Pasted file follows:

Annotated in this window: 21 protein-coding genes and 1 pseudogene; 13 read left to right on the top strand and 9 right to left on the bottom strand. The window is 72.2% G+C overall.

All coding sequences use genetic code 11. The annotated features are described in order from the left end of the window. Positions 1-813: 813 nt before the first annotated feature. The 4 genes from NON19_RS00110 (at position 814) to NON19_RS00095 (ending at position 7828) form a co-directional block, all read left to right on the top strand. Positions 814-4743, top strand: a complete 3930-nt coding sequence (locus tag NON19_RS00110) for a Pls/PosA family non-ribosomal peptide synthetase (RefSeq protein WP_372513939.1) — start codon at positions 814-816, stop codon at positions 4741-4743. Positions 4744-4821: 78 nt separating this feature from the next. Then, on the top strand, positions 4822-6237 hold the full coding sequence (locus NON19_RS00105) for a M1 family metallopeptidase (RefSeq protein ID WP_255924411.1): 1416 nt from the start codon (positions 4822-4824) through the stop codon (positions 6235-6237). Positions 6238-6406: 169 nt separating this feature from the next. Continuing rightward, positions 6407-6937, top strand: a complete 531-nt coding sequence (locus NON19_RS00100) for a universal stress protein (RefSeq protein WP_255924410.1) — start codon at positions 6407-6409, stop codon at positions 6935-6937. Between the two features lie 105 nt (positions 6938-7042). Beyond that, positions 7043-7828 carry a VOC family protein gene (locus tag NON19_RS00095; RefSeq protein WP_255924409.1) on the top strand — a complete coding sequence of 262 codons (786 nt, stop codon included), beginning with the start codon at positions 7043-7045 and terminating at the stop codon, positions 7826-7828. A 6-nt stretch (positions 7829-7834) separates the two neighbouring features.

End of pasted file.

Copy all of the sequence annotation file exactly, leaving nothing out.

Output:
Annotated in this window: 21 protein-coding genes and 1 pseudogene; 13 read left to right on the top strand and 9 right to left on the bottom strand. The window is 72.2% G+C overall.

All coding sequences use genetic code 11. The annotated features are described in order from the left end of the window. Positions 1-813: 813 nt before the first annotated feature. The 4 genes from NON19_RS00110 (at position 814) to NON19_RS00095 (ending at position 7828) form a co-directional block, all read left to right on the top strand. Positions 814-4743, top strand: a complete 3930-nt coding sequence (locus tag NON19_RS00110) for a Pls/PosA family non-ribosomal peptide synthetase (RefSeq protein WP_372513939.1) — start codon at positions 814-816, stop codon at positions 4741-4743. Positions 4744-4821: 78 nt separating this feature from the next. Then, on the top strand, positions 4822-6237 hold the full coding sequence (locus NON19_RS00105) for a M1 family metallopeptidase (RefSeq protein ID WP_255924411.1): 1416 nt from the start codon (positions 4822-4824) through the stop codon (positions 6235-6237). Positions 6238-6406: 169 nt separating this feature from the next. Continuing rightward, positions 6407-6937, top strand: a complete 531-nt coding sequence (locus NON19_RS00100) for a universal stress protein (RefSeq protein WP_255924410.1) — start codon at positions 6407-6409, stop codon at positions 6935-6937. Between the two features lie 105 nt (positions 6938-7042). Beyond that, positions 7043-7828 carry a VOC family protein gene (locus tag NON19_RS00095; RefSeq protein WP_255924409.1) on the top strand — a complete coding sequence of 262 codons (786 nt, stop codon included), beginning with the start codon at positions 7043-7045 and terminating at the stop codon, positions 7826-7828. A 6-nt stretch (positions 7829-7834) separates the two neighbouring features.